The world came to know of Aylan’s death when a photo of the drowned boy took social media by storm.
It shows the boy lying on his stomach, face down at a beach in Turkey, waves washing his lifeless face. He looks like he’s sleeping the way so many children do at this age, with their bottoms raised and heads gently to the side.
“There was nothing to do except taking his photograph,” said Nilufer Demir, the turkish photographer who works for news agency. I thought this is the only way I can express the pain of his silent body and pay tribute to thousands of people who died during migration.
Two-year-old Aylan Kurdi was born into a country destroyed by war. His parents, Abdullah and Rehen, only wanted a better life for Aylan and his 4-year-old brother, Galip, than they had in Syria. They are leaving syria to europe in search for a better life.
Abdullah, the only family member to survive the journey, says “I have nothing left to live for, all my dreams have gone. I just want to sit besides my children bodies till i die”
More than 2,600 people have died trying to cross the Mediterranean to Europe this year alone.
The numbers associated with the migration crisis are huge: 4 million Syrians leaving their country; 3 million Iraqis displaced contributing to what has become the largest refugee crisis in Europe since World War II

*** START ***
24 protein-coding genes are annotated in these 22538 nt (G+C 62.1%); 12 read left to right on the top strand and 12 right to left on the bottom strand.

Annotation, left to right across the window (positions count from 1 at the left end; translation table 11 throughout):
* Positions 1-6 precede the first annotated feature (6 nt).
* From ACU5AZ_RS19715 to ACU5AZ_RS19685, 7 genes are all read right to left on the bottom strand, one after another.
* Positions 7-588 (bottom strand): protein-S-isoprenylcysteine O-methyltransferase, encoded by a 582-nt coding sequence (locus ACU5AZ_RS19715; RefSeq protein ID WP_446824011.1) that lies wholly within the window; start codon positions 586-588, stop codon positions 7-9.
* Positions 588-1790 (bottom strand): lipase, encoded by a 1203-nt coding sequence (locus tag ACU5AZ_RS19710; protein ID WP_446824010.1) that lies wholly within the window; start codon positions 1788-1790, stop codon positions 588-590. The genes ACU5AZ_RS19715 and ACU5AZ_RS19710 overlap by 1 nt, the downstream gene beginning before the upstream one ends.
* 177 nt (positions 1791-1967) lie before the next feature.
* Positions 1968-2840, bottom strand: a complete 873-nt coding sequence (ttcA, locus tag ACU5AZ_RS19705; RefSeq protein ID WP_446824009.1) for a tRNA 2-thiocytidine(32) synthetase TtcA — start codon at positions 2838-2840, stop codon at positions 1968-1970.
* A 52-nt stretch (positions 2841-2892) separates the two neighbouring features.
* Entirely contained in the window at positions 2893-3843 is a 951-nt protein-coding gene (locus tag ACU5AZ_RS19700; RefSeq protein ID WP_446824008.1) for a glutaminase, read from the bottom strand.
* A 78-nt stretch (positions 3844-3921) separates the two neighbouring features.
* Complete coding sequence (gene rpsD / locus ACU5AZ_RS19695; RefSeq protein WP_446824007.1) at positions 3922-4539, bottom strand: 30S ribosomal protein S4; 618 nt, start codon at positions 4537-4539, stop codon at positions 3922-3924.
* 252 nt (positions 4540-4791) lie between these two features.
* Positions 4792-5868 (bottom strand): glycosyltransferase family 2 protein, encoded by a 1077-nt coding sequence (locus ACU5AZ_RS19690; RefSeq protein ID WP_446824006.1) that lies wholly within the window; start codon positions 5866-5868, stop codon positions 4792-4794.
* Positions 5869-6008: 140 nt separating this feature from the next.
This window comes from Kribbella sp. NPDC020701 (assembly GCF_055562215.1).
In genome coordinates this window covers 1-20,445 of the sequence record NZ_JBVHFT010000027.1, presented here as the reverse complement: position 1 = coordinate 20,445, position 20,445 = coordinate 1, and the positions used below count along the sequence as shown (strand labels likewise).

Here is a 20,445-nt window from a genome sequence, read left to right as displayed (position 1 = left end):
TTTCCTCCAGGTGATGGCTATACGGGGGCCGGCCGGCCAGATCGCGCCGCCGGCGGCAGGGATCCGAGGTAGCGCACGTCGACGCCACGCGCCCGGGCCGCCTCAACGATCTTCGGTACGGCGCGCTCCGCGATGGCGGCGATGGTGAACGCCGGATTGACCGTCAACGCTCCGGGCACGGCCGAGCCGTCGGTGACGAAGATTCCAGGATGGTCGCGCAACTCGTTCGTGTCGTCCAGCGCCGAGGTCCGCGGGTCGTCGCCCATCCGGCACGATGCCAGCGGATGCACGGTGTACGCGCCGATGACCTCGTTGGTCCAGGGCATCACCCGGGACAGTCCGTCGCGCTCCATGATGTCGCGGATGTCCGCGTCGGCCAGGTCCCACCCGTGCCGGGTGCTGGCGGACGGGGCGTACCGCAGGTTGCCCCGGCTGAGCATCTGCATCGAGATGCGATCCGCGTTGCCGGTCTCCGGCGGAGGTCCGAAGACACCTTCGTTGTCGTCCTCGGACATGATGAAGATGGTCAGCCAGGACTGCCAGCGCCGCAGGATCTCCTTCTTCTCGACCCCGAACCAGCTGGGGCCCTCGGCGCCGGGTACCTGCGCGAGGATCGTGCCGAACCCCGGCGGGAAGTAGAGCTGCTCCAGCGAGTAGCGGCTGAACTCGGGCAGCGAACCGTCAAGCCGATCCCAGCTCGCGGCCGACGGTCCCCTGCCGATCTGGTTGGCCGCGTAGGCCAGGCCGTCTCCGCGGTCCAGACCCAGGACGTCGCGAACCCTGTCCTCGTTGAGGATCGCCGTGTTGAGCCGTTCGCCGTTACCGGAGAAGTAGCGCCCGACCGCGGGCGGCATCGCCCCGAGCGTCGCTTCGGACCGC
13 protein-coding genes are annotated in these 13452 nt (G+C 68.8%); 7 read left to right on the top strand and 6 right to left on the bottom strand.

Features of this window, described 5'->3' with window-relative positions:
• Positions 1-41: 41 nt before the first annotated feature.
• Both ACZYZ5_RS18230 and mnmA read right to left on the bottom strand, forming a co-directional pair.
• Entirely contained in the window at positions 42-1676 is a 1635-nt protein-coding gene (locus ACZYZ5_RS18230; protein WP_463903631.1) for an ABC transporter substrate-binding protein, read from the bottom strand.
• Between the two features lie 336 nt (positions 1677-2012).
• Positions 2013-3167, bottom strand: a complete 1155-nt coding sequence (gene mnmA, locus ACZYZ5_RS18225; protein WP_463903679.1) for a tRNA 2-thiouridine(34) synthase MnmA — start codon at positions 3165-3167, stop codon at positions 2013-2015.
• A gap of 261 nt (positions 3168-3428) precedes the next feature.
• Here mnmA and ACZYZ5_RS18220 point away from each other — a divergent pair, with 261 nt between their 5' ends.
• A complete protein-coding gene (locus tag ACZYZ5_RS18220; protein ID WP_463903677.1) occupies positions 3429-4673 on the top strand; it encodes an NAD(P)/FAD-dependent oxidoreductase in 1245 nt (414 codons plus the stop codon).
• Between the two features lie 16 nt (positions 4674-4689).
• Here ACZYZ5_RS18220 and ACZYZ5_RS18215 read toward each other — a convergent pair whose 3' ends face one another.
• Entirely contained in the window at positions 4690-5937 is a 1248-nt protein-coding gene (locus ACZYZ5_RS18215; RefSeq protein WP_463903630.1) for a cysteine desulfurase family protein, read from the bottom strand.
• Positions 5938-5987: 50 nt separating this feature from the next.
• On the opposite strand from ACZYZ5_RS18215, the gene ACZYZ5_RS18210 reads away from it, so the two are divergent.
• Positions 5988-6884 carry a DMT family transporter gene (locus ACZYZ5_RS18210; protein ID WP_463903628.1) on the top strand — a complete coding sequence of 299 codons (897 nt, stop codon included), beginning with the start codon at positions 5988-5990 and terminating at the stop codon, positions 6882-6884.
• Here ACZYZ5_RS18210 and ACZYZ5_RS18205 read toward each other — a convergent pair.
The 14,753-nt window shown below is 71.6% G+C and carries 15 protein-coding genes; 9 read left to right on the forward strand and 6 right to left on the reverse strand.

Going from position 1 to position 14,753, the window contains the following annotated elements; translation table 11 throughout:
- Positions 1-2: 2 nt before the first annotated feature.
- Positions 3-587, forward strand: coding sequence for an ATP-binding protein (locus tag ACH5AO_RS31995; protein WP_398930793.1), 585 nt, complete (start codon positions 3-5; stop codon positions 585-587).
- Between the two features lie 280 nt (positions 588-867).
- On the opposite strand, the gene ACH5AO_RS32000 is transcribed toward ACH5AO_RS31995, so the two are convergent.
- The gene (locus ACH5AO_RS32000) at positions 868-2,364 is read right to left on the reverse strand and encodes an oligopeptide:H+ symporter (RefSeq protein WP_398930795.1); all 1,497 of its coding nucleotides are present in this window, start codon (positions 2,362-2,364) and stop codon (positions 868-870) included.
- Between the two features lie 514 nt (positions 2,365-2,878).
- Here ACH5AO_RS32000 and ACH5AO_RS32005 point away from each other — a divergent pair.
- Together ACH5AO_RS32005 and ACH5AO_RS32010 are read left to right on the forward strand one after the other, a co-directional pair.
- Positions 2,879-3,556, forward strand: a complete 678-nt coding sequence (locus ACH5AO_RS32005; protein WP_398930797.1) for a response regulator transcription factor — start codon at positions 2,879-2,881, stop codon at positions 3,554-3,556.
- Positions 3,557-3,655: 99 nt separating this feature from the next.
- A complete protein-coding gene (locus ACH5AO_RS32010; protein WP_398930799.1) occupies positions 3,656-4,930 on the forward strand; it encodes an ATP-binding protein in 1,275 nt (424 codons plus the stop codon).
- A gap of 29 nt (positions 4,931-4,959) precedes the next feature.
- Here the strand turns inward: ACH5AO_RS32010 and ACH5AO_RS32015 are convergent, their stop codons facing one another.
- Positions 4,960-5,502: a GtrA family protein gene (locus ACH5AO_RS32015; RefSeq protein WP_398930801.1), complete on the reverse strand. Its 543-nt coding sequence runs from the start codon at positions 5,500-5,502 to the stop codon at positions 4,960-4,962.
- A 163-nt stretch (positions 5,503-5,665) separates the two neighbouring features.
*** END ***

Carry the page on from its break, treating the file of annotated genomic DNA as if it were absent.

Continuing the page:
Many countries except America are coming forward to help Syrian refugees.
German Chancellor Angela Merkel despite of all the political pressure to abandon the refugees, had insisted publicly that these people are worthy of protection and entitled to help. Thousands of refugees have already arrived within the German borders.
Earlier this week, Iceland made headlines when more than 10,000 people asked their government to take more Syrian refugees than it had pledged to, and offered to open their homes for them if necessary.
But the United States, like much of Europe and other rich gulf counties has not followed the path of humanity. Their silence and inaction are shameful. The United States, by contrast, has resettled around 1,434 Syrian refugees over the four years since the conflict began.
Take a moment to consider just how small a number that is: 1,434 people, when compared to total count.
6. Other countries need to do more. Shameful that GCC countries are not taking Syrian refugees for example.— Nadim Houry (@nadimhoury) September 3, 2015
But the question remains there, who is responsible for these tragic losses of life? who’s to blame ? what can we do for this situation ?
There are various organizations working towards the humanitarian cause by providing relief for Syrian migrants worldwide. Donations are being given from people across the globe to ease the situation.